I’m an unapologetic panfisherman. A confirmed, card-carrying addict—brazen, committed, incurable. An unrepentant lifelong diehard, steadfast in my loyalty.
Panfish have been a piscatorial cornerstone throughout my life. My father was an equally dedicated panfisherman. Crappie, bluegill, bullheads, along with several similarly lowbrow panfish species, were as worthy and compelling to him as stream smallmouth and the occasional fat walleye from Lake Erie.
Dad also believed in and followed the wise dictum from Proverbs that says to “train up a child in the way he should go—and when he is old he will not depart from it.”
Regardless of weather, season, or fishing intentions, if I wasn’t sick or in school, Dad unfailingly took me along on his angling outings. At least half of those sessions were specifically for panfish.
Panfishing is not only in my heritage and training, I suspect it has somehow seeped into my DNA. Which is why I recently set off on a minor expedition to a certain old gravel pit pond, with crappie in mind.
I love crappie—love catching them, love eating them. And given that my neighbor’s row of redbud trees was starting to come into bloom, I knew it was high time to go catch a mess of these delicious panfish.
That’s another bit of paternal angling wisdom that’s stuck: “When the redbuds are a’bloomin’,” my father would say, “crappie will be biting.”
My father had a master’s degree in botany and a minor in education. As a former teacher, he knew the importance of seeing that his son’s rather empty head got filled with useful information. Dad not only knew how to teach, he also knew what was important—and he deemed this folksy bit of accurate phenological-based lore well worth imparting to his offspring.
The pit-pond I visited is one of several on a big public-access property. I’d estimate its size at a dozen surface acres. I always fish from the bank. Even a long cast out, the water is no more than 10-15 feet deep.
My favorite spring crappie rig is a tiny jig dressed with a bit of silver on the body and a white feather wing. I suspend this jig a few feet below a balsa bobber the diameter of a nickel. It has built-in flash and action, and all I really do is work it gently along with small cranks and tiny twitches.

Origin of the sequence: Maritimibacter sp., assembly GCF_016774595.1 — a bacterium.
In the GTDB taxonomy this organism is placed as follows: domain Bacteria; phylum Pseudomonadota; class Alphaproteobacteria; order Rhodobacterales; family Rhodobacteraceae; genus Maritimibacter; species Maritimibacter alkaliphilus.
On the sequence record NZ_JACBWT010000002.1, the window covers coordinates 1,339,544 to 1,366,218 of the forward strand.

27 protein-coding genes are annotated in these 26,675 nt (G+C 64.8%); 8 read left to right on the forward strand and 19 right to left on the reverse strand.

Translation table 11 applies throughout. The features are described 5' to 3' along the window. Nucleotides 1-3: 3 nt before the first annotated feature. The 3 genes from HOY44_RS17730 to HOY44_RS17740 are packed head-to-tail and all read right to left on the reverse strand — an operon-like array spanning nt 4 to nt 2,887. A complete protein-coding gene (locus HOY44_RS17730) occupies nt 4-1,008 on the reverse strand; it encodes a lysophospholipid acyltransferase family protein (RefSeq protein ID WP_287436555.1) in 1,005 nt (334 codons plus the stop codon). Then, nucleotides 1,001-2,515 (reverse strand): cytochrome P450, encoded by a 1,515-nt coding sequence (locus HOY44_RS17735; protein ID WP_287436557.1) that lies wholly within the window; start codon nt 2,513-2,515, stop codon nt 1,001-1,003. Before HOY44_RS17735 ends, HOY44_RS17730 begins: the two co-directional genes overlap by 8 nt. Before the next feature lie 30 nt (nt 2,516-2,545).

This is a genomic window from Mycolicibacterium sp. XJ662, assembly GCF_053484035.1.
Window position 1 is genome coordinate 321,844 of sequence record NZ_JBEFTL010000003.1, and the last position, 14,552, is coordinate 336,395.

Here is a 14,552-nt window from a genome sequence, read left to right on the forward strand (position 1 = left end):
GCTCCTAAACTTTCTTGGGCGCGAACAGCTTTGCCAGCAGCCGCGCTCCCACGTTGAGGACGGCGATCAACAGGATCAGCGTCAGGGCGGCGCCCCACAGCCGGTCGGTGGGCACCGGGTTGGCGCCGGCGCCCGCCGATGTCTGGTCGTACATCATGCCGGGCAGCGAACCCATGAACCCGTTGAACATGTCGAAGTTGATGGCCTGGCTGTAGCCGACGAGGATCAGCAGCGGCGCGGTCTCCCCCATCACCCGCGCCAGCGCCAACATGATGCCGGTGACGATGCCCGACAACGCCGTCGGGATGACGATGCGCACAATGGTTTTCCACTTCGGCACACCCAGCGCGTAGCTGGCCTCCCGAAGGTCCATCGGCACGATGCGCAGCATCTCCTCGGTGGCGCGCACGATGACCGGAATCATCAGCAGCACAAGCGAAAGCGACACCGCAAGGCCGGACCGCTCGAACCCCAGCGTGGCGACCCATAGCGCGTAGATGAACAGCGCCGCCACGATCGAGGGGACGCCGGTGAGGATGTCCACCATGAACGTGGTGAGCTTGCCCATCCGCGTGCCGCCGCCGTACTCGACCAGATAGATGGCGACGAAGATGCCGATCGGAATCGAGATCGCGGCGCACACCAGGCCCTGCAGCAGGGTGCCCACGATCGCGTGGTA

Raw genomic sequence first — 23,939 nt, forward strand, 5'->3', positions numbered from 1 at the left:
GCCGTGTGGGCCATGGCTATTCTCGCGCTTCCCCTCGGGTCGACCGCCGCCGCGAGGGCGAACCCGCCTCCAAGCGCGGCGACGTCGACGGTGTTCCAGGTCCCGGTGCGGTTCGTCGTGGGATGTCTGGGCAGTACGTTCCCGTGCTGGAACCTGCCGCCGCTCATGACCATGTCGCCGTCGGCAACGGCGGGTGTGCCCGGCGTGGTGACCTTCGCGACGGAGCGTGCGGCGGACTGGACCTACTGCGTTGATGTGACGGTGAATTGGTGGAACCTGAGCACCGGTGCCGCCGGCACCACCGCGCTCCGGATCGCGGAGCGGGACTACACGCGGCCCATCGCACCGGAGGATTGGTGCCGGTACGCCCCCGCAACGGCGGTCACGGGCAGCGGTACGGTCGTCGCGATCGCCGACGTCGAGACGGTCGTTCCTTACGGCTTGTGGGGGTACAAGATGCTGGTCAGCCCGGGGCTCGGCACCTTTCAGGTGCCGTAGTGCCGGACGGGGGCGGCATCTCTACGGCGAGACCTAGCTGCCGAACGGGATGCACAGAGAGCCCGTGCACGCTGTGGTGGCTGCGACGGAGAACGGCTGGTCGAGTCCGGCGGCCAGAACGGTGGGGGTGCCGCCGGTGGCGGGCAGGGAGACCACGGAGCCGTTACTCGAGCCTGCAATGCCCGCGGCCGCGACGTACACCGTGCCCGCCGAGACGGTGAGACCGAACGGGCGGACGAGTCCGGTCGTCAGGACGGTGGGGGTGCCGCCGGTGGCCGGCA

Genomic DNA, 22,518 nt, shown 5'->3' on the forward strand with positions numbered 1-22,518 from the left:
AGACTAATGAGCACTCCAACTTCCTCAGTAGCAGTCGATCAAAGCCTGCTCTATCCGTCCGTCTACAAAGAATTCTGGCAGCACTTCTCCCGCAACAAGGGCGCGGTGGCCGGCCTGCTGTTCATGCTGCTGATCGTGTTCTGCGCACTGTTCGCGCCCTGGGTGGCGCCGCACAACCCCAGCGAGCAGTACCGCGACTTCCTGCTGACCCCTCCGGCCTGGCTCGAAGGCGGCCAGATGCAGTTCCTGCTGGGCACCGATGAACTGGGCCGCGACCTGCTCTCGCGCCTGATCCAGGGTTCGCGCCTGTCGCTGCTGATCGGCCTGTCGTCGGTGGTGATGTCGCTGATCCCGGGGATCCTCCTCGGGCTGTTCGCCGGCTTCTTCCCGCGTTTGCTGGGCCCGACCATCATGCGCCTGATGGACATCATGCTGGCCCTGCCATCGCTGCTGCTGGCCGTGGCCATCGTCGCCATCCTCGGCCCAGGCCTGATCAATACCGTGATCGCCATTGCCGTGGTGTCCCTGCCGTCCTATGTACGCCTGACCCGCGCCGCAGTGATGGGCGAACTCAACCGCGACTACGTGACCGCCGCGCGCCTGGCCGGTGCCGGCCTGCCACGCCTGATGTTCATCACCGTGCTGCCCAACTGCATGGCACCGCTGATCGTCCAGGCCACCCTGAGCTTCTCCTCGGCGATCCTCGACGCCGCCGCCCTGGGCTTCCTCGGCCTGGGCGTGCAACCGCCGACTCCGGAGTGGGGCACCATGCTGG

There are plenty of anglers who dismiss panfish. They claim plebeian panfish, such as crappie, are somehow a step below, say, bass or trout. And by extension, they view panfishermen as evolutionary inferiors, unenlightened compared to those who’ve become fixated on the sportier—and thus in their minds worthier—gamefish species.
While I’ve caught—and certainly enjoyed catching—everything from Atlantic salmon to coaster brookies, steelhead, muskies, tarpon, bonefish, permit, stripers, and all three major species of black bass, I remain forever an incorrigible panfisherman.
What keeps me fishing is not the “bigger, better, more thrilling” mentality of one species over another; rather, it’s the simple magic of the act itself.
Just as I love to watch the tell-tale surface ring when a brown trout rises to sip my dry fly, I love to see that bobber dip beneath the surface, signaling a crappie.
Should either event one day fail to touch my soul, I’ll sell my rods and reels and give up fishing forever.
It took no more than two minutes after the time I reached my bankside destination, rigged up my little ultralight outfit, and made a first cast, until that diminutive bobber dipped once…twice…then disappeared under the almost clear water.
I lifted the rod tip and felt the pleasing dynamic pulsating weight of a fish!
Crappie aren’t tackle-testing brawlers. But they’re energetic scrappers and April’s cold water and spring’s procreative hormones, seem to put an extra pizzazz in their tugs—and a surprising bend in the limber rods I favor.
Crappie are lovely fish. In the cloudy, diffused light, the fish glowed softly, as if carved from burnished platinum. Scattered dots along its flanks, reminiscent of old calico, identified this as a black crappie.
While I’d be delighted to tell you this first crappie of 2023 was a hefty 15 inches…in truth, it might have made 12 inches on a friendly ruler. Typical of the crappie I usually catch here.
But I didn’t measure it because I didn’t care. It was plenty big enough to keep and eat. A half-dozen more and my wife and I would have a meal; a full dozen would provide a feast!
Feast it turned out to be!
One silvery crappie after another came to my wares. I worked along the bank, fishing the water a few feet out. Birds sang from nearby thickets. Though I’d have enjoyed a bit more sun, at the water’s edge I was protected by a high border of willows and below the brunt of the nippy wind—air that carried the heady sweet fragrance of buds, blooms, and burgeoning life.
I culled out a few fish below the size of that first crappie, and only caught one perhaps an inch larger. So, after two hours of fishing, I ended up with a 22-fish stringer of practically identical crappie. Enough for a fried-fish feast blowout with leftovers!
Yup, we low-class panfishermen do know how to reap some mighty tasty rewards!
Reach Jim McGuire at: [email protected].